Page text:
Should Courts Decide Climate Policies? A Critical Perspective on the Urgenda Verdict

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Abstract

Climate litigation has become a trend in recent years. In one form such litigation organized citizens seek to require governments to set more ambitious CO2-abatement goals. In the Dutch Urgenda case, which is held to be a landmark case, the plaintiffs prevailed, forcing the Dutch government to change its climate policies. Using Urgenda as illustration, this article provides reasons for being skeptical of such climate litigation. One central reason for skepticism is the courts’ lack of democratic legitimacy, but this article focuses on another reason, namely that court litigation cannot be trusted as a mechanism for making good climate decisions. This functional reason for skepticism is well illustrated in the Urgenda case, where the courts framed the policy question in a manner that made it conducive to court adjudication, but where this framing was untenable. The Supreme Court referred to a scientific and political consensus about the need for more ambitious abatement and inferred that the Dutch State’s greater obligations then followed from human rights principles and the precautionary principle. However, this framing was invalid, as there is no clear scientific or political consensus about the required degree of abatement and as neither human rights nor precautionary principles provide a coherent framework for weighing costs and benefits of alternative climate policies. In the absence of this framing, the Court would have had to consider the theories that seek to weigh costs and benefits of more abatement, and such consideration of alternative theories cannot reliably be conducted through the mechanisms of legal adjudication. For one thing, courts are in civil trials restricted to considering the evidence that litigants bring forth. Notably, in Urgenda, the Dutch government could not be expected to dispute facts or theories to which it was politically committed. Moreover, the theories weighing costs and benefits are inherently complex, and judges cannot be expected to be able to choose between them. For instance, choosing between different theoretical prescriptions requires an understanding of the very intricate question of the proper rate of discounting over time.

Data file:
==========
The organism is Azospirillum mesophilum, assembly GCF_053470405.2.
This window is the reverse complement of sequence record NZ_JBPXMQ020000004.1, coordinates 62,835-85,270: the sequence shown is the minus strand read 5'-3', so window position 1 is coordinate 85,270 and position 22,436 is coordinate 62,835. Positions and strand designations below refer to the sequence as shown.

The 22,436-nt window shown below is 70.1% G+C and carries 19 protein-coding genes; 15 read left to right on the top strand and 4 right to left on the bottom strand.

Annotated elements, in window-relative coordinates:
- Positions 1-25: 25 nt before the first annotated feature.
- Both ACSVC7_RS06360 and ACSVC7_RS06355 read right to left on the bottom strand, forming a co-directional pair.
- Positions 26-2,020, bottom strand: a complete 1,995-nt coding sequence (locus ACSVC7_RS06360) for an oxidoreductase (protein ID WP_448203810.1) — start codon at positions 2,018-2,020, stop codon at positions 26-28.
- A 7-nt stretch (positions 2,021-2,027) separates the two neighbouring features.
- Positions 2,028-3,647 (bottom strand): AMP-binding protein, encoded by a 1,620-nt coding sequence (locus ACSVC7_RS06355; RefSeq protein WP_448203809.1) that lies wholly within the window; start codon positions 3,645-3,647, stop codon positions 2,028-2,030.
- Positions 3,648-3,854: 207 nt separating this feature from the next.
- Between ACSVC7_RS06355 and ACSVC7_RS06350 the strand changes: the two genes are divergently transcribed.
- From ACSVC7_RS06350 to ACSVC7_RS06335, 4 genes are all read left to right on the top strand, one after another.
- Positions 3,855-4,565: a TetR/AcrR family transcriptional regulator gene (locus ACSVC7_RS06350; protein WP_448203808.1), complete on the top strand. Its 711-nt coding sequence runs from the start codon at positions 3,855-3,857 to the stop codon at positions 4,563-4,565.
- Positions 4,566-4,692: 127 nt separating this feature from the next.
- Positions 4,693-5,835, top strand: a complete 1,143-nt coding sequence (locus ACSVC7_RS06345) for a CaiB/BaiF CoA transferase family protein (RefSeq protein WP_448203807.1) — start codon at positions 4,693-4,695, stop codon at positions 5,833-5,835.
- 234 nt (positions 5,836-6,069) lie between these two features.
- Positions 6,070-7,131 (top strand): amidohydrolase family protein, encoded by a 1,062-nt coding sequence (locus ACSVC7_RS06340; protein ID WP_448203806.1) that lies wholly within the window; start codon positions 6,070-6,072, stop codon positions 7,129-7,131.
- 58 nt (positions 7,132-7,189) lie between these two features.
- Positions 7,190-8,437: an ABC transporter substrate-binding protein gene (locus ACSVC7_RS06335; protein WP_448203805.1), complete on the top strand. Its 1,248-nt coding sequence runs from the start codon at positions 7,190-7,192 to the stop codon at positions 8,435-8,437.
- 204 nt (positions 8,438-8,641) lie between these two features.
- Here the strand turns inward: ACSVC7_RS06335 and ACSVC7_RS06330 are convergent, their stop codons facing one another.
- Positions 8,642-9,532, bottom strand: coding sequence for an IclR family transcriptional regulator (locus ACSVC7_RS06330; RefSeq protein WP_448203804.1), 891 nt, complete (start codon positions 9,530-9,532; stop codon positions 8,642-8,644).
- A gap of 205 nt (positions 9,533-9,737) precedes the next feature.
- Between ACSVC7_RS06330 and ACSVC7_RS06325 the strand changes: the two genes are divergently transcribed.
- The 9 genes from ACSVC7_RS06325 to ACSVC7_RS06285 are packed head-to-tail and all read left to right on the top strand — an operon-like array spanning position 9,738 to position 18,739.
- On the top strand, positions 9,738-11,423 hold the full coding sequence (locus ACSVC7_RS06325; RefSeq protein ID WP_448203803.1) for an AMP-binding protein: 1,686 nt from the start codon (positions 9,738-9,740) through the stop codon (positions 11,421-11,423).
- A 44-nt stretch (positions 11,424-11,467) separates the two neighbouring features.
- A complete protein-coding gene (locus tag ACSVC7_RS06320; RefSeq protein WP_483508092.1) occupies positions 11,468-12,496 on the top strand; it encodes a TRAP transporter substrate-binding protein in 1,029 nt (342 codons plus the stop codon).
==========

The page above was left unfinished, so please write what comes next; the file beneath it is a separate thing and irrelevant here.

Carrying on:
Original languageEnglish
Place of PublicationFrederiksberg
PublisherCopenhagen Business School [wp]
Number of pages14
Publication statusPublished - 2022
SeriesCBS LAW Research Paper
Number22-08

Keywords

  • Climate litigation
  • Democratic Legitimacy
  • Urgenda
  • Cost-benefit analysis

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